No; I just pulled that out of my own ass in an hour or two.

It's not mine. You don't even have to consider me if you (or anyone else) wants to do any conceivable thing with it, but neither do I have to do anything to help you.

I have my own dragons to slay.

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15 minutes ago, DonAthos said:

I understand the fear of legislation, generally -- but imo, something like you've proposed (and especially the sample) would have no problems. And it's never been more possible, given how the internet has allowed content providers to access the public almost directly.

Well, if it's an internet thing, I want nothing whatsoever to do with the animations. You'll need someone else for that.

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1 hour ago, Easy Truth said:

Now, between what you have and a TV or other media version, you either can do all aspects alone or you need a team. You also need perseverance. Is this the limit of your contribution or will you be willing to do more?

Well, Goddamnit, that is not my limit but I am not doing it all by myself!!!

I will write, direct, voice-act and maybe ask strangers on Patreon for help (maybe) and that's it!

Edited by Harrison Danneskjold
Specifying My Precise Limits

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On 10/1/2017 at 4:03 PM, Harrison Danneskjold said:

All we really need is saturation; as much of it as possible. If the older generations are mostly beyond help then let's just make sure everyone in America under 20 years old knows the word "Objectivism" and where to go to learn more about it.

And then we wait.

I agree with this, as I've said previously.

I think another tactic that would help is persuading people who have an influence on society to take Objectivism seriously. The credibility of the speaker is a big influence on whether an audience will agree with them. Within our own movement, when Peikoff makes an argument for something, I'm sure you've noticed that that has an influence on what Objectivists think. So, for example, when a politician mentions Ayn Rand in a positive light, I would imagine that that's helpful for Objectivism's image with people who like that politician.

A variant of this is the influence that parents or older siblings often have on their children or younger siblings, respectively. This is why it could be worth mentioning Objectivism to your family members.

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On 11/3/2017 at 9:53 AM, William O said:

The credibility of the speaker is a big influence on whether an audience will agree with them.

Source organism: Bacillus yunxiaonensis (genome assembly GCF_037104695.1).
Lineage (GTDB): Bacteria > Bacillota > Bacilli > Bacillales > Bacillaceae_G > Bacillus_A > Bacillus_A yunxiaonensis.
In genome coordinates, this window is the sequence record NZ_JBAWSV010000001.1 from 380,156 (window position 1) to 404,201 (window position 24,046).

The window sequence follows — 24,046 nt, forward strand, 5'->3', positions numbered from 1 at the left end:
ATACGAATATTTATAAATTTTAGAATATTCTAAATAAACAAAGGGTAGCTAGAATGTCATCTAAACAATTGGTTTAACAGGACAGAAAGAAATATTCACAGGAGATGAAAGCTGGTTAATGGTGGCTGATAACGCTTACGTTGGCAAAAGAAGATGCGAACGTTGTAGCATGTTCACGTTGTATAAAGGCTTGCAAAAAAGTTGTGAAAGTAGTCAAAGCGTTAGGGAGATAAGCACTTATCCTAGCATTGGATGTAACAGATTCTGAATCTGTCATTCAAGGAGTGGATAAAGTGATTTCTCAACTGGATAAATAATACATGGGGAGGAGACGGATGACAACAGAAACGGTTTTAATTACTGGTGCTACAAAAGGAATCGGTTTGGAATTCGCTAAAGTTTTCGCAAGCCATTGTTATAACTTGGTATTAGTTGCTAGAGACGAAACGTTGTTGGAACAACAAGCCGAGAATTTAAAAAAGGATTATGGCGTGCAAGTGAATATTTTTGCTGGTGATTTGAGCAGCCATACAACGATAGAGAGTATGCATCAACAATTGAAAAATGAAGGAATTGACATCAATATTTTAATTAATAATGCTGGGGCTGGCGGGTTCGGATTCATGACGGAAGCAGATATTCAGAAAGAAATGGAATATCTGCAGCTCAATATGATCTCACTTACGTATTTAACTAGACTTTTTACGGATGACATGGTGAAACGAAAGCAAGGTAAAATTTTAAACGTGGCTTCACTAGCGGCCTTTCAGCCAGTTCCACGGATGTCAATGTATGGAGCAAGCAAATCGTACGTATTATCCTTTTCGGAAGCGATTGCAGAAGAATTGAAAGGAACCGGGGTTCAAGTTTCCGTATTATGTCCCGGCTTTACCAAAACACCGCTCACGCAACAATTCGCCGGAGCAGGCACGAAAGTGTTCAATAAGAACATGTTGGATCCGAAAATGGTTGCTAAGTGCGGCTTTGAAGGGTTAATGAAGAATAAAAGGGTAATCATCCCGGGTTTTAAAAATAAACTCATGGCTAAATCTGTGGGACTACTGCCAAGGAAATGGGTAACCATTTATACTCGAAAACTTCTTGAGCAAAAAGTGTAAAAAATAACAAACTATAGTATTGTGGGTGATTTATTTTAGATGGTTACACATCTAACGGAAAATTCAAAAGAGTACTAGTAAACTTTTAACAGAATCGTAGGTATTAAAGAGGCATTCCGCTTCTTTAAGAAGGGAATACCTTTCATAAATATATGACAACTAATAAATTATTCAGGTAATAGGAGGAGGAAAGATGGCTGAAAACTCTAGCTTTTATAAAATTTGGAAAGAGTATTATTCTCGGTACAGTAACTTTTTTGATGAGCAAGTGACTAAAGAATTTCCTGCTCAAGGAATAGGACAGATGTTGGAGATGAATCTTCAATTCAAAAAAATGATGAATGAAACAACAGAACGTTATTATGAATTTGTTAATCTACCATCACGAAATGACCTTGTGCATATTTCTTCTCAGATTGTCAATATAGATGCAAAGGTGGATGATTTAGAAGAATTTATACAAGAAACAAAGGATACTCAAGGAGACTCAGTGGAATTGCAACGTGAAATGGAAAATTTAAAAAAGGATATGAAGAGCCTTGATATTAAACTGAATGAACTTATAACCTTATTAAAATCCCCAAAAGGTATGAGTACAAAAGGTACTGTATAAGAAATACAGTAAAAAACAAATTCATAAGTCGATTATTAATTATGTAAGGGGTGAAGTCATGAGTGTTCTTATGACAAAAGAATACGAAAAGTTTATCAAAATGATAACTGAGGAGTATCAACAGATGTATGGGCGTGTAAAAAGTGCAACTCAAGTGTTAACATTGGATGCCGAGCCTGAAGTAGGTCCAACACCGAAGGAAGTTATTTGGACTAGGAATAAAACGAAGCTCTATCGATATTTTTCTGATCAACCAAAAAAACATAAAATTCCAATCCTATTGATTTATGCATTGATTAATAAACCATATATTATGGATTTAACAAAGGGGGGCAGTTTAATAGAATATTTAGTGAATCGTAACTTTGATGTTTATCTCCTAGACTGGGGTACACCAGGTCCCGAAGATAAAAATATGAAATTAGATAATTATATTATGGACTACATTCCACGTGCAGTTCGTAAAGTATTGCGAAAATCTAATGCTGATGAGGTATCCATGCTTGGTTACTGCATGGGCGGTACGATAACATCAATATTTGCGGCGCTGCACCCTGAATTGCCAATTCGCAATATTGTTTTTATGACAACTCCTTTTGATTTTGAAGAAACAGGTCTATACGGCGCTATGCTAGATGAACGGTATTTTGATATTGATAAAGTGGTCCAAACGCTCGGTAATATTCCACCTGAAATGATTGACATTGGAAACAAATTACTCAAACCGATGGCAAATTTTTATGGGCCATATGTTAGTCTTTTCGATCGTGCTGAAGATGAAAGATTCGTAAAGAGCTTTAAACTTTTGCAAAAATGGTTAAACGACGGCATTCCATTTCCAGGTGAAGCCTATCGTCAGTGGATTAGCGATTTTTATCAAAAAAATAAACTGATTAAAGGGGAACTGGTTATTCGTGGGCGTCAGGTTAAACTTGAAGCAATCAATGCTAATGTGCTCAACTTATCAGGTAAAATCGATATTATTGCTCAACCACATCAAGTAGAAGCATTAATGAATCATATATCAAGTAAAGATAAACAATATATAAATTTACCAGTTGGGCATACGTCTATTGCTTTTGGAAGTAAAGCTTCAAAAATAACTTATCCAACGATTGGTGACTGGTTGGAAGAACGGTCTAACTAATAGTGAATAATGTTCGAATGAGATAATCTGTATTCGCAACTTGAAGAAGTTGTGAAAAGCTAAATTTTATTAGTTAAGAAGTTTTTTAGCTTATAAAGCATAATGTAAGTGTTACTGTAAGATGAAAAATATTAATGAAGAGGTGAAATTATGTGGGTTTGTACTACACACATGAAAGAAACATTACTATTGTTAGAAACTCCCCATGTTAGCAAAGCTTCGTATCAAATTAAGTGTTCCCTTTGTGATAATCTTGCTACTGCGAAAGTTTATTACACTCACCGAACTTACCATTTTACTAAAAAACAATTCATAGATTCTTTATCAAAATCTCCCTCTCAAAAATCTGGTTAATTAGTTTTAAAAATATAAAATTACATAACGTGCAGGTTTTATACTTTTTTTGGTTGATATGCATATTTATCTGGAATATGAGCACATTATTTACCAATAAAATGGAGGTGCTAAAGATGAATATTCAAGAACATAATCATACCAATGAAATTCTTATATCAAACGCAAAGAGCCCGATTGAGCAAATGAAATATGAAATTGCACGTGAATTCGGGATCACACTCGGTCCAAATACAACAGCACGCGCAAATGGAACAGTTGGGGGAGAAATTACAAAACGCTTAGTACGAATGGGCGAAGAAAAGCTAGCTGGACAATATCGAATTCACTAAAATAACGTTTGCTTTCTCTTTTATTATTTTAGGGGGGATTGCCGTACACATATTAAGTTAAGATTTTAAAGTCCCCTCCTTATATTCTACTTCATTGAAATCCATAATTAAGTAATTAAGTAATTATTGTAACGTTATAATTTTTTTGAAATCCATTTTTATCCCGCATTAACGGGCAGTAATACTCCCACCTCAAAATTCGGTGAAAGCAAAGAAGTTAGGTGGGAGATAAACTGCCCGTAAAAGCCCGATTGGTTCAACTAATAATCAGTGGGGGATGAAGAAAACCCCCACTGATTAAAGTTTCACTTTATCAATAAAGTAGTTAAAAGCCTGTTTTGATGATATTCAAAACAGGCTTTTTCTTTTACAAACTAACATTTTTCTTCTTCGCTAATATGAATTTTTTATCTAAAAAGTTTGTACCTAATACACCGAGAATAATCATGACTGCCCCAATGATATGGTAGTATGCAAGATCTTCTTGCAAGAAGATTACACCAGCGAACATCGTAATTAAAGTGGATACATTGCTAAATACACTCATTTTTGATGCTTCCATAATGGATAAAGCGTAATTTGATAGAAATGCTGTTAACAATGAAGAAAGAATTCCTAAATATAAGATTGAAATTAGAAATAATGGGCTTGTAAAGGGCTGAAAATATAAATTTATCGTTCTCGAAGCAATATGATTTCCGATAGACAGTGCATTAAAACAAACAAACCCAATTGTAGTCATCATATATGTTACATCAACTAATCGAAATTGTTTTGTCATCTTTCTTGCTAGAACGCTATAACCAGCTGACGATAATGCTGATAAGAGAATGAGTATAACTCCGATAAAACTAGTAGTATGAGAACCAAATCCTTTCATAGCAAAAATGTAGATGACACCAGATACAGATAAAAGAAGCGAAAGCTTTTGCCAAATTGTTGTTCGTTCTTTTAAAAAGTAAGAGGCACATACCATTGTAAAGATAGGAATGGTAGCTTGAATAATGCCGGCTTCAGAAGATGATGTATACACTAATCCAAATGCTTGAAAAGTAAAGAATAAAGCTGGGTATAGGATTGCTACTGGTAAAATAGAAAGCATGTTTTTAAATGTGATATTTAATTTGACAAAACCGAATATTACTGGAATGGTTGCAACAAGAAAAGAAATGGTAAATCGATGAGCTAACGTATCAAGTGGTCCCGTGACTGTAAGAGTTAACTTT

It works the same way for the reverse, too. 

My mom had read AS in college and hated it. At one point, a few years ago, she railed against it for a passionate 20 minutes or so ... Which prompted my rebellious little sister to read it (and she adored it).

It's not necessarily a bad thing when obviously corrupt hypocrites spread lies about us; if their audience is intelligent they'll see it for what it is.

 

Let them tell people we're all monsters and baby-eaters so long as they do tell people about us.

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On 9/16/2017 at 7:31 AM, softwareNerd said:

I think the problem really starts because self-improvement is not the focus.

...  ...

The primary focus of the individual should be "How to Live a Happy life". The rest is essentially useless if it is does not contribute to that happiness.

One more group following this approach (after Undercurrent and some local groups took the lead) is The ObjectiveStandard. The focus of their 2018  gathering are topics that are primarily about "flourishing" , building a career, investing wisely, etc. 

This is aimed at Objectivists. One day, if the appeal is larger -- if people hear about this great "how to build your career" lecture and if they want to consume that output of advice, even though they don't know about Objectivism -- that would be a huge stride. It would be analogous to people who love the Fountainhead, but are not Objectivists.

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The strong prevail. Objectivists are perceived as weak, unwilling to enter the fray. Nobody wants to be weak. That's why we have to engage the enemy and destroy him intellectually on his own turf. We have to attack. The best defense is a good offense. If you want to go off and figure out how to be a good Objectivist and live a happy life away from the front lines, that's fine. But if you want to enter the battle and push back the forces of collectivism, that, in my view, is the best way to be perceived as strong and thus attract more people.

Edited by MisterSwig